The main purpose of the PEPT library is to provide a common, consistent foundation for PEPT-related algorithms, including tracer tracking, visualisation and post-processing tools - such that they can be used interchangeably, mixed and matched for any PEPT camera and system. Virtually all PEPT processing routine follows these steps:

  1. Convert raw gamma camera / scanner data into 3D lines (i.e. the captured gamma rays, or lines of response - LoRs).

  2. Take a sample of lines, locate tracer locations, then repeat for the next samples.

  3. Separate out individual tracer trajectories.

  4. Visualise and post-process trajectories.

For these algorithm-agnostic steps, PEPT provides five base data structures upon which the rest of the library is built:

  1. pept.LineData: general 3D line samples, formatted as [time, x1, y1, z1, x2, y2, z2, extra…].

  2. pept.PointData: general 3D point samples, formatted as [time, x, y, z, extra…].

  3. pept.Pixels: single 2D pixellised space with physical dimensions, including fast line traversal.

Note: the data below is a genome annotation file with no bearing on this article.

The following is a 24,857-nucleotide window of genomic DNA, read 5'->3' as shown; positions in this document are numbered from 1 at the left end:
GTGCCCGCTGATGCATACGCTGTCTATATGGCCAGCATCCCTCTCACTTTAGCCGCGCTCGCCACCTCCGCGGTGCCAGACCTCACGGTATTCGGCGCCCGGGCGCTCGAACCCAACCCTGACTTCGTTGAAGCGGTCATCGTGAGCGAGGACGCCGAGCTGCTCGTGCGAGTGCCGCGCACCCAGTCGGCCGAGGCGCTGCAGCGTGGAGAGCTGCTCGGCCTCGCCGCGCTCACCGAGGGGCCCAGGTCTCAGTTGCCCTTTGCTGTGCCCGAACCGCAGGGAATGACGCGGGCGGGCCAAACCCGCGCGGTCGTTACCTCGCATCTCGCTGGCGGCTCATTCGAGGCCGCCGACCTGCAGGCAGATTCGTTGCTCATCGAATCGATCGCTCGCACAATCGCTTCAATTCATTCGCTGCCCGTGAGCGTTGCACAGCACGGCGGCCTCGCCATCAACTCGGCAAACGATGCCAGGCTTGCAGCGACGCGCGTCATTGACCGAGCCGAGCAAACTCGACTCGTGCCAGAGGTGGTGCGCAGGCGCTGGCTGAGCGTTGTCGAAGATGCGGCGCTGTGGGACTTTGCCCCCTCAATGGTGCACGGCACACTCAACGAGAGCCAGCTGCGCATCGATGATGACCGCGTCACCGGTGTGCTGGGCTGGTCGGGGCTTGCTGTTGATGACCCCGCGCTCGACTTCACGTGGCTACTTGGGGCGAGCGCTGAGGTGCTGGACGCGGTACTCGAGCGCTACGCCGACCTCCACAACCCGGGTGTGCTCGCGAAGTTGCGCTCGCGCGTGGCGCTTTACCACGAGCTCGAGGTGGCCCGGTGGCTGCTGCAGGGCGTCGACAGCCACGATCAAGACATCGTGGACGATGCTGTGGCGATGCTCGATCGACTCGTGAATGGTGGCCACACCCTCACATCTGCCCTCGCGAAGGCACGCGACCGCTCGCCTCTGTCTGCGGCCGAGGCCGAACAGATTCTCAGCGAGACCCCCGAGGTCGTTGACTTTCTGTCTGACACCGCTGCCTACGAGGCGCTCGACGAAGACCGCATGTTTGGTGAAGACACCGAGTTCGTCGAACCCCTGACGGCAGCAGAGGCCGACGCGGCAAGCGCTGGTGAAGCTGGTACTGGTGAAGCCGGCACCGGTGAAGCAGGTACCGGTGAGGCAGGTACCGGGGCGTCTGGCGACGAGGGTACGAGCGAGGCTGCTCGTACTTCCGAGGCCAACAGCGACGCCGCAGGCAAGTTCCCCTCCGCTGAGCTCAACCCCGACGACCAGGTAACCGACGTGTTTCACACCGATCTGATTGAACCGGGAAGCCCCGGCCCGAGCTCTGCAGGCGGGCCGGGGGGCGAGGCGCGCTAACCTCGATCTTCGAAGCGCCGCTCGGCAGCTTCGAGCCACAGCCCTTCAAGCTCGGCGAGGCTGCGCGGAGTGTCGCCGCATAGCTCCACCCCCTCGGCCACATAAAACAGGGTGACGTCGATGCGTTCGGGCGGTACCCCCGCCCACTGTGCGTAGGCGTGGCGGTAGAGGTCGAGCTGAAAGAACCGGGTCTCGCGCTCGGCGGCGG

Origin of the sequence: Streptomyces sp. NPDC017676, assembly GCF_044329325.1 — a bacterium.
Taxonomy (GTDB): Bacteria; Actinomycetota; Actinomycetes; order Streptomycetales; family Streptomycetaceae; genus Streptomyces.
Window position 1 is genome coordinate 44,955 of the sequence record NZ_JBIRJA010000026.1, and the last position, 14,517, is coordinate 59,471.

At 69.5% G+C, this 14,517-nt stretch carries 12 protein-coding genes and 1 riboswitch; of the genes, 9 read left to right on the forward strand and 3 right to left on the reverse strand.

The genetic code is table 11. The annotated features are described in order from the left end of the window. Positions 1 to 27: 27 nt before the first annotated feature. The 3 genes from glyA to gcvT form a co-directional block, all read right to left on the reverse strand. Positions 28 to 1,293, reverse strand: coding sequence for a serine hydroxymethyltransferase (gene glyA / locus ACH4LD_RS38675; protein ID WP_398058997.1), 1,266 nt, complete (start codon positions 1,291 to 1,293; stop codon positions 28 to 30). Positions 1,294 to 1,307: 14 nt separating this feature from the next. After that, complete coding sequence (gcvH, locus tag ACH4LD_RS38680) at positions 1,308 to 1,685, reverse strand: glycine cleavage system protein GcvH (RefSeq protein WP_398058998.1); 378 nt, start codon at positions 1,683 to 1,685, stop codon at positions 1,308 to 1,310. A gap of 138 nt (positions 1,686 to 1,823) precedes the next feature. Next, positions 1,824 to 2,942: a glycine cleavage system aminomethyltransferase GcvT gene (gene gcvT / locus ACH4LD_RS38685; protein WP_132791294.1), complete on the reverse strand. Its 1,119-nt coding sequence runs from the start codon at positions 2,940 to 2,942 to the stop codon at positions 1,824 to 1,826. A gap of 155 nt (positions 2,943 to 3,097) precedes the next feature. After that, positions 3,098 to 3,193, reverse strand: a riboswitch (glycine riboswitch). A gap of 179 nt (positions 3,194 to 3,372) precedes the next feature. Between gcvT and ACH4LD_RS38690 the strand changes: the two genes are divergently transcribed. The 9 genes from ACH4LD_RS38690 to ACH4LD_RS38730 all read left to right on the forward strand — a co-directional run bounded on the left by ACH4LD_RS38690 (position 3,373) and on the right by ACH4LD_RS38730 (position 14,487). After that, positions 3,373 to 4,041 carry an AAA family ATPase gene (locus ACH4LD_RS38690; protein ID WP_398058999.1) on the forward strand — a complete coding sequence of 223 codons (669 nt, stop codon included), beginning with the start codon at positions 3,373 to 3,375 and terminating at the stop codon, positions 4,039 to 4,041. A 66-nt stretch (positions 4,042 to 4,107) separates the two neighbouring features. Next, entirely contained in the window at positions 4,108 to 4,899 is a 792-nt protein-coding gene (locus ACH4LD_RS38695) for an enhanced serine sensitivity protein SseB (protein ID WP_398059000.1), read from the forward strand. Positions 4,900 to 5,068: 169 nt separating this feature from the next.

4. pept.Voxels: single 3D voxellised space with physical dimensions, including fast line traversal.

For example, once you convert your PEPT data - from any scanner - into pept.LineData, all the algorithms in this library can be used.

All the data structures above are built on top of NumPy and integrate natively with the rest of the Python / SciPy ecosystem. The rest of the PEPT library is organised into submodules:

  1. pept.scanners: converters between native scanner data and the base data structures.

  2. pept.tracking: radioactive tracer tracking algorithms, e.g. the Birmingham method, PEPT-ML, FPI.

  3. pept.plots: PEPT data visualisation subroutines.

  4. pept.utilities: general-purpose helpers, e.g. read_csv, traverse3d.

  5. pept.processing: PEPT-oriented post-processing algorithms, e.g. VectorField3D.

If you are new to the PEPT library, we recommend going through this interactive online notebook, which introduces all the fundamental concepts of the library:

Once you get the idea of LineData samples, Pipeline and PlotlyGrapher, you can use these copy-pastable tutorials to build PEPT data analysis pipelines tailored to your specific systems.